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Sorry for the lateness in this post, but this month’s post is the speech I gave in my Toastmasters International Speech Contest, and I wanted to wait until after the contest to post it in written form.

The contest was tonight, and I came in 3rd place. I am happy with that, because I delivered the speech pretty much the way I wanted to, and several people came up to me afterwards and thanked me for sharing my story.

I know this is typically a yoga blog, but this speech is one I think resonates perfectly with the philosophy of yoga. When we make the choice to step on our mats, we’re putting ourselves out there…sometimes, it means facing our fear of practicing in a room full of others when we feel “less than” because we get stuck in the art of comparing ourselves to everyone else. Sometimes it means facing personal demons, because yoga can bring up some pretty deep stuff…sometimes, things surface for me that bring me to tears and wondering, “Where the heck did THAT come from???”

However, every time we make the choice to step on our mats, we are making the choice to DO SOMETHING for ourselves. And in turn, that translates into giving us a better chance at being able to do something for others who may need us.

So, without further ado, here is the speech I gave…I hope it resonates with you.

hands(Photo courtesy of Simply Accessible)

I started off by singing the first verse from “With My Own Two Hands”, which is a wonderful song by Ben Harper…here’s the verse:

“I can change the world, with my own two hands
Make a better place, with my own two hands
Make a kinder place, oh with my, oh with my own two hands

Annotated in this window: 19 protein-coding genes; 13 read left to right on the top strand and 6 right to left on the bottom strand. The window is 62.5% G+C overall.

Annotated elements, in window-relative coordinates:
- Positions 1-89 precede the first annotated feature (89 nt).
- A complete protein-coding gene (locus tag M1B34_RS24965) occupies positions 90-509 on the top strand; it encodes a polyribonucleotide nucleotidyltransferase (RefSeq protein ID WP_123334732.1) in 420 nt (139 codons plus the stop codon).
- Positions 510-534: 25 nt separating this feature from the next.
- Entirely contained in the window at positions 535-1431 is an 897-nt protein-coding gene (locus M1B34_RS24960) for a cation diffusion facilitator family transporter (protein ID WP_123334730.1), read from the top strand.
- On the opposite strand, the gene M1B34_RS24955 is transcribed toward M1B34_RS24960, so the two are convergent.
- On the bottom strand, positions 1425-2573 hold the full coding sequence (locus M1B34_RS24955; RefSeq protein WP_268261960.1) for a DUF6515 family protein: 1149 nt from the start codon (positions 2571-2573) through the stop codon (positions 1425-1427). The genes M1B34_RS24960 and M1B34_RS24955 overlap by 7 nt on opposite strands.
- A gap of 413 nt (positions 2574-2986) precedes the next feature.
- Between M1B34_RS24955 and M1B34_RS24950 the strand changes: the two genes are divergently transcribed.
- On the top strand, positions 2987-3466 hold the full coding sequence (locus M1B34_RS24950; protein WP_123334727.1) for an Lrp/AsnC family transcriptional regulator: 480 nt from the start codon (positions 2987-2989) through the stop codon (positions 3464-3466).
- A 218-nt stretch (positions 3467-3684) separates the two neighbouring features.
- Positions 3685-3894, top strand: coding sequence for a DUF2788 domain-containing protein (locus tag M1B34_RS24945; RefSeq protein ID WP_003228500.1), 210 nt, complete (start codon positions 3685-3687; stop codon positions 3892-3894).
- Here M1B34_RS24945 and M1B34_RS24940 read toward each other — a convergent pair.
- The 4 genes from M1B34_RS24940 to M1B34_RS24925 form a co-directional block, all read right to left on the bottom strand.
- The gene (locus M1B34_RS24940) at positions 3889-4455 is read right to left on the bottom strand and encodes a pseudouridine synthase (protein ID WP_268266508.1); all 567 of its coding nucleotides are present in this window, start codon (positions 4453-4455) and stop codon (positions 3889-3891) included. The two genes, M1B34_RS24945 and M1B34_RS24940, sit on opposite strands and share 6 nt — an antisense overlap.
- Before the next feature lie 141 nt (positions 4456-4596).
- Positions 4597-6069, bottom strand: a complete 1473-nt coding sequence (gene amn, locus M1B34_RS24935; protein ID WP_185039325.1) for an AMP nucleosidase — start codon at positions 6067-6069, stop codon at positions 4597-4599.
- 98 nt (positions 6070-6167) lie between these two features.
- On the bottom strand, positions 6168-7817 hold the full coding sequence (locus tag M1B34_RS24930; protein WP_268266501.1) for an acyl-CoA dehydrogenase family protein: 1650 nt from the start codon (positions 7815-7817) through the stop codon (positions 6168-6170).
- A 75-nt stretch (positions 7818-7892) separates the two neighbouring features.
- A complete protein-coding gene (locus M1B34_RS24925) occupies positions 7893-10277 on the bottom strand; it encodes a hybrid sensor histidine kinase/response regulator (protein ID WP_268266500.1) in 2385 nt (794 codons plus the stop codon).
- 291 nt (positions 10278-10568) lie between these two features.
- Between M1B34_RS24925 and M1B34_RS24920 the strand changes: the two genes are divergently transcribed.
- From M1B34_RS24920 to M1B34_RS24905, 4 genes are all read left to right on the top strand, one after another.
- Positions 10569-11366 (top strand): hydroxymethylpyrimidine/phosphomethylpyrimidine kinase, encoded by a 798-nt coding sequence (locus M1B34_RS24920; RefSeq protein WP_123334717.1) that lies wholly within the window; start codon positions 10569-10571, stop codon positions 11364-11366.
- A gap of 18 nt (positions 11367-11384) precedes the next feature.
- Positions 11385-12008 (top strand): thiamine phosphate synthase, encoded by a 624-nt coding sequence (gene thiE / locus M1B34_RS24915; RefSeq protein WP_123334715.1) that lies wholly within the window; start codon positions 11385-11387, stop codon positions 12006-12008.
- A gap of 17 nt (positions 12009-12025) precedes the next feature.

With my own, with my own two hands”

Let me ask you something. What does it take before you will do something for someone else? If you knew it didn’t have to be something big, like money, or even a huge amount of your time, would it change your answer in any way? How many of you are thinking, “Well…it depends.”?

A couple of months ago, I was listening to a storytelling podcast called “The Moth” and heard the story “Luminaria” by Denise Scheurmann. This story centers around the time when she was 15 years old. Her dad was terminally ill and in the hospital during the holiday season. As you can probably imagine, she, her mother, and her brother were consumed with everything they were having to deal with. They felt alone, and the holidays were not on their minds AT ALL. As they were coming home from the hospital on Christmas Eve, they noticed as they entered their neighborhood that the luminarias were lit. It was a tradition in their neighborhood to light them each year and place them along their driveways and sidewalks to welcome in Christmas. They thought, “Our house will be the only one not lit up”, and that just got them even more down. But as they drove up to their house, they saw that their luminarias were lit. An anonymous neighbor (or neighbors…they never did find out) had decided to do something for this family to make sure they felt included in the neighborhood tradition.

That may seem like a small thing, but to this family, it meant the world. Denise said it made them realize they were not alone, and that people cared. In fact, she said that years later, when she was going through a divorce, remembering what her neighbors had done all those years ago helped her get through many dark moments.

Denise’s story resonated with me, because it made me think of my own story a bit. For those of you who may not know, I was diagnosed with Chronic Neurological Lyme Disease in late 2012. That diagnosis came after more than a year of knowing that SOMETHING was wrong with me, but not knowing exactly what. I spent thousands of dollars on tests that showed nothing definitive. I thought I was crazy because many doctors told me it was all in my head or was just due to “stress”. I lost many important people in my life because they couldn’t deal with me talking about it so much and thought I was just looking for attention. During that time, and many times since, I’ve often felt alone. Lyme Disease has taken over my life.